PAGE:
On Feb. 7, a heated city council meeting heard from dozens of Christian nationalists who likened the performance to child sexual assault, abusive sexual conduct, and moral depravity.
Chris Roach, a Cottonwood resident, said the show was advocating “the sexualization of children by demonic pedophiles. It's just absurd that you would even consider bringing that here.”
Others said the event was not child appropriate, also likening performing in drag to sexual acts.
Only a few spoke in favor of the event, including Misty Knight, a local performer: “I'm here to tell you that this hate and anger towards the drag performers is misguided,” they said. “The art of drag serves no threat to the community drag is about freedom of expression and unity among those who have been cast aside by society.”
Three other city council meeting resulted in a free-for-all for so-called religious freedom advocates, people who are often Christian nationalists and use their religion to espouse anti-LGBTQ+ beliefs. Among them were people who said that LGBTQ+ relationships should be labeled as “twisted,” and another speaker made veiled threats against a city councilman saying they “would not see 2024.”
A few months later, days before the performance, the city council voted to deny a liquor license for the show, citing security concerns.
“ I didn’t feel comfortable allowing alcohol to be served at an event which drew so much controversy and angst and where I knew protesters would gather,” Cottonwood Mayor Tim Elinski said in an email to LOOKOUT. “There was too much uncertainty in my mind and I didn’t want to add an element that could make a bad situation much worse.”
The show sold out, and dozens of people showed up to support the performers and attendees.
But leading up to the show this past Saturday, religious groups also called on each other to come out and “pray” outside the event.
No arrests were made at the event, but the protest represents a growing cause of concern for LGBTQ+ people in Arizona, where the state leads the nation in anti-LGBTQ+ hate crimes, according to the FBI.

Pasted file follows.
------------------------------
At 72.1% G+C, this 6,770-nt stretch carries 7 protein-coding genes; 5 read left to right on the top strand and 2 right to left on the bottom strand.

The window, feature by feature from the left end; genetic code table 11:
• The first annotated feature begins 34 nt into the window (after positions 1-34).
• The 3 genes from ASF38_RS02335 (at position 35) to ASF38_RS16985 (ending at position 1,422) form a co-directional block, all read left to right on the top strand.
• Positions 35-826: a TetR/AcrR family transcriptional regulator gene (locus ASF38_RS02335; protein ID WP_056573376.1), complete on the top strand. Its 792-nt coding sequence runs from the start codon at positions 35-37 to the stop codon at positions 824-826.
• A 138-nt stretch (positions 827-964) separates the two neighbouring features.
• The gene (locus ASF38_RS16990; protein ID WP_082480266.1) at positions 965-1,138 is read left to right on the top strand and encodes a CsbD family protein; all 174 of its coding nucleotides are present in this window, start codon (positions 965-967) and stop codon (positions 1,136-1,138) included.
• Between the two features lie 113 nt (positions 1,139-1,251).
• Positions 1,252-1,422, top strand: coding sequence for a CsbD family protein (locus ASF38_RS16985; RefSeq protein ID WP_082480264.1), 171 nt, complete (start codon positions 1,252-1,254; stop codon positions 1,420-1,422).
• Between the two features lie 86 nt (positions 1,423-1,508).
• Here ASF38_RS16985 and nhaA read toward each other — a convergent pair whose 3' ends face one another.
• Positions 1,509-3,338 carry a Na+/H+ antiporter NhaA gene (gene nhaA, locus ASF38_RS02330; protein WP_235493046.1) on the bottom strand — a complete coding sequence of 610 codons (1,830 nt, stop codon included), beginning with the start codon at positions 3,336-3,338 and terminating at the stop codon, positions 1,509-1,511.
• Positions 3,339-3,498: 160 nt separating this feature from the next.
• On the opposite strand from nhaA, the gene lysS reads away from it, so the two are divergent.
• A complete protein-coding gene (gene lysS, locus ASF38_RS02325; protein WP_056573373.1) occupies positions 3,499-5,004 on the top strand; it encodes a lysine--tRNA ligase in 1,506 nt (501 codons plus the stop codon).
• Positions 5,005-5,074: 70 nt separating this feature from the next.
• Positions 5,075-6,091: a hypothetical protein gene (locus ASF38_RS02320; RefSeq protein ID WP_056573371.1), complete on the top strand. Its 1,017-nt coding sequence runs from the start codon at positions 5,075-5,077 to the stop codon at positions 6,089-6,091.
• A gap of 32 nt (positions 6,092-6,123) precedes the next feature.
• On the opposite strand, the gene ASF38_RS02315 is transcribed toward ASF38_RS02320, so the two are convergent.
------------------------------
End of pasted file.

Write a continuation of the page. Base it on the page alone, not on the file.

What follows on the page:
This is the third known drag show in Arizona that has been met by Proud Boys and other Christian nationalists, who come to events fully armed and masked in order to hide their identities.
In Tempe, a drag show had to be cancelled after a bomb threat was made against children and parents inside a local coffee shop. A drag event at a Phoenix Bookman’s was also forced to cancel their events after threats were issued and Proud Boys threatened to demonstrate. Cottonwood’s event is the third reported show where drag performers and LGBTQ+ people were targeted.
Even though the Cottonwood show may have been marred by the protests, the tour’s creator, Hall, said that the show was worth it, and there will only be more shows to come. When he went up on stage that night to a packed house, he was overwhelmed, he said.
“You know, for a city that doesn’t want us here you sure did show up,” he said.
And he said that for people who have strong feelings for drag shows, he welcomed them to attend an all-ages show to dispel any myths or misconceptions about what they see online versus what happens in real life.
“All those in attendance said that was the most G-rated show they have ever seen,” he said.
There has been speculation, now, that the city is aiming to make all drag events ages 21 and over only.